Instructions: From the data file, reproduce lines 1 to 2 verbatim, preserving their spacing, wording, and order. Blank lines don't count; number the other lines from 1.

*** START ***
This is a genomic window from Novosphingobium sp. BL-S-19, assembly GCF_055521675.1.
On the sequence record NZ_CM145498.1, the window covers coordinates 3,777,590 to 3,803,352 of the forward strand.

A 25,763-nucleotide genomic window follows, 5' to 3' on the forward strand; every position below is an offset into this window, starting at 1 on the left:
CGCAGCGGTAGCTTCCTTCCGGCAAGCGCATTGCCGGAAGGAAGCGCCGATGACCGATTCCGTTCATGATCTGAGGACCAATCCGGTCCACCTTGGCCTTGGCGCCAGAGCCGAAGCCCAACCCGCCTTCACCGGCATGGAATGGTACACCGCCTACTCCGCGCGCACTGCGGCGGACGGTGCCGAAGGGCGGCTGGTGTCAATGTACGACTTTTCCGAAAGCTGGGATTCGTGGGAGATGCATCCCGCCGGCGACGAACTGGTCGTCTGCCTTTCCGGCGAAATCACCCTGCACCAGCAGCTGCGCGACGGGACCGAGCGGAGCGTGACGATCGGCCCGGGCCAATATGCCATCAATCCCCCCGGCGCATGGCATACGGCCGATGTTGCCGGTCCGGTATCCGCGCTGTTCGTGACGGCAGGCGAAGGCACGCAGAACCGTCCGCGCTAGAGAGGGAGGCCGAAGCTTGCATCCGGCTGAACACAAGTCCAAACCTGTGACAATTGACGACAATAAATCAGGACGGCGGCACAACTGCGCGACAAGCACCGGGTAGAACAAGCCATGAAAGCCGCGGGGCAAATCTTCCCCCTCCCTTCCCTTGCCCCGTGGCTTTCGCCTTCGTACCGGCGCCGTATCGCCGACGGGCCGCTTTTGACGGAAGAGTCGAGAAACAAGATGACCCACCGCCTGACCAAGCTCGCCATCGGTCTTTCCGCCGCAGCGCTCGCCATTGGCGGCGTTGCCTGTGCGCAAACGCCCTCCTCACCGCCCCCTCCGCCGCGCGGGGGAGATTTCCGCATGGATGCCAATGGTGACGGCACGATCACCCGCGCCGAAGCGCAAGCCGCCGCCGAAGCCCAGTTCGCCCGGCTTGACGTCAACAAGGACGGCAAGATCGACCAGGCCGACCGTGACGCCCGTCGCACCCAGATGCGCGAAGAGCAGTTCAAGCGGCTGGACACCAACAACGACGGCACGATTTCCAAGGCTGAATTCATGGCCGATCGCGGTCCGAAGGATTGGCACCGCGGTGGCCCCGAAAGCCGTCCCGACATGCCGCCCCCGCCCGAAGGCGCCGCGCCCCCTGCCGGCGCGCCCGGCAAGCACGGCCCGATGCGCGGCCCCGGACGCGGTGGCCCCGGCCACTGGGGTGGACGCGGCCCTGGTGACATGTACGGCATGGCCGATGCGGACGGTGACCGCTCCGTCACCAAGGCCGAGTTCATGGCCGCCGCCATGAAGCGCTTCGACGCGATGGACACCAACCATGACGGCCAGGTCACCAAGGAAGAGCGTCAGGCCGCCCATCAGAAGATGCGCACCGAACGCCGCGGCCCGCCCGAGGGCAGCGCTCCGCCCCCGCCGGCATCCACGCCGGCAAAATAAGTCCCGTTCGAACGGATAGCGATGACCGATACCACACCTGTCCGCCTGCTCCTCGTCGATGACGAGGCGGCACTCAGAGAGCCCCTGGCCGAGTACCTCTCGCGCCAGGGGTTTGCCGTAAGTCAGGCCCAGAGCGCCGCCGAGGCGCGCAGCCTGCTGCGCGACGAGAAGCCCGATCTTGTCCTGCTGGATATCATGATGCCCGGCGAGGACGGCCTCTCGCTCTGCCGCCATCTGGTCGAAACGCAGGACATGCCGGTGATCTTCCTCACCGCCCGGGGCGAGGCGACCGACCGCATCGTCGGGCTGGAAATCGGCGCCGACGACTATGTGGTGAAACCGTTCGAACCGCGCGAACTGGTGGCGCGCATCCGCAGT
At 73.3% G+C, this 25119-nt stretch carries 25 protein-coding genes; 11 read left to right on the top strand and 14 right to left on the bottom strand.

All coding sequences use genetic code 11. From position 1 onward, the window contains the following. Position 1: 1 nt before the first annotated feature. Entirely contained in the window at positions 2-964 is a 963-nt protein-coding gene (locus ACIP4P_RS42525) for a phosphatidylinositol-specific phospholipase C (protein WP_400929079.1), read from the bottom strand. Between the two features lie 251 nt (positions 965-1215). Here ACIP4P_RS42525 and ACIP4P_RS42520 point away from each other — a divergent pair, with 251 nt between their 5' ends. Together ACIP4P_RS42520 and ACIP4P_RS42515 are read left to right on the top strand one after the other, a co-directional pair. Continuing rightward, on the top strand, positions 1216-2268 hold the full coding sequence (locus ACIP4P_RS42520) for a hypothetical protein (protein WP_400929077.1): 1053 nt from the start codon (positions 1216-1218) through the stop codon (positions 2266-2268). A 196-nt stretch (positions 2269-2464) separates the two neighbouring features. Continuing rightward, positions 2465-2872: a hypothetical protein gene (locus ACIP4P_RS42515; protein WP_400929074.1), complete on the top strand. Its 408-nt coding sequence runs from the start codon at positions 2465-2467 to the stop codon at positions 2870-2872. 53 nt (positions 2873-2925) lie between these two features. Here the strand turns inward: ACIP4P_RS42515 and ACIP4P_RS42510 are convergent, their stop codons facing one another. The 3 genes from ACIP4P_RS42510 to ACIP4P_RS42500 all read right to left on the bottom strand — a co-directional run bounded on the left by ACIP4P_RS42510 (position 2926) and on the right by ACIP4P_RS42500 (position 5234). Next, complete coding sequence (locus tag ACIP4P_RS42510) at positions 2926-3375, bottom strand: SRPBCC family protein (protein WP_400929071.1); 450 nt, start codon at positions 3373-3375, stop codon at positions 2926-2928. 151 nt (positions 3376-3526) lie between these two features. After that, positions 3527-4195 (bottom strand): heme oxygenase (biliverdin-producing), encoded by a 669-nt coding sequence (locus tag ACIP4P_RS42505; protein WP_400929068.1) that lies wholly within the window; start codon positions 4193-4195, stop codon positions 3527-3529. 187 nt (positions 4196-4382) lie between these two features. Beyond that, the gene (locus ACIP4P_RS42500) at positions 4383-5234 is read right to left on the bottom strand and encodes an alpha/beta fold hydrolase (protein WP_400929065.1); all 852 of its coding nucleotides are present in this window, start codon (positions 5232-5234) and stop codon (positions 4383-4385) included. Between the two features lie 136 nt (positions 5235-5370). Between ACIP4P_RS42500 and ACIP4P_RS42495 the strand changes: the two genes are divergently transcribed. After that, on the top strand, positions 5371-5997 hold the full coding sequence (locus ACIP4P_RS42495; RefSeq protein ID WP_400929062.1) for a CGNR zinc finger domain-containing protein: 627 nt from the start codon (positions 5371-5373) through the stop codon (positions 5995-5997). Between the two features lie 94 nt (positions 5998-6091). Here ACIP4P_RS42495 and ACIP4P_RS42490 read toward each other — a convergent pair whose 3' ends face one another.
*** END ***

This is a genomic window from Novosphingobium sp. BL-S-19, assembly GCF_055521675.1.
On the sequence record NZ_CM145498.1, the window covers coordinates 3,777,590 to 3,803,352 of the forward strand.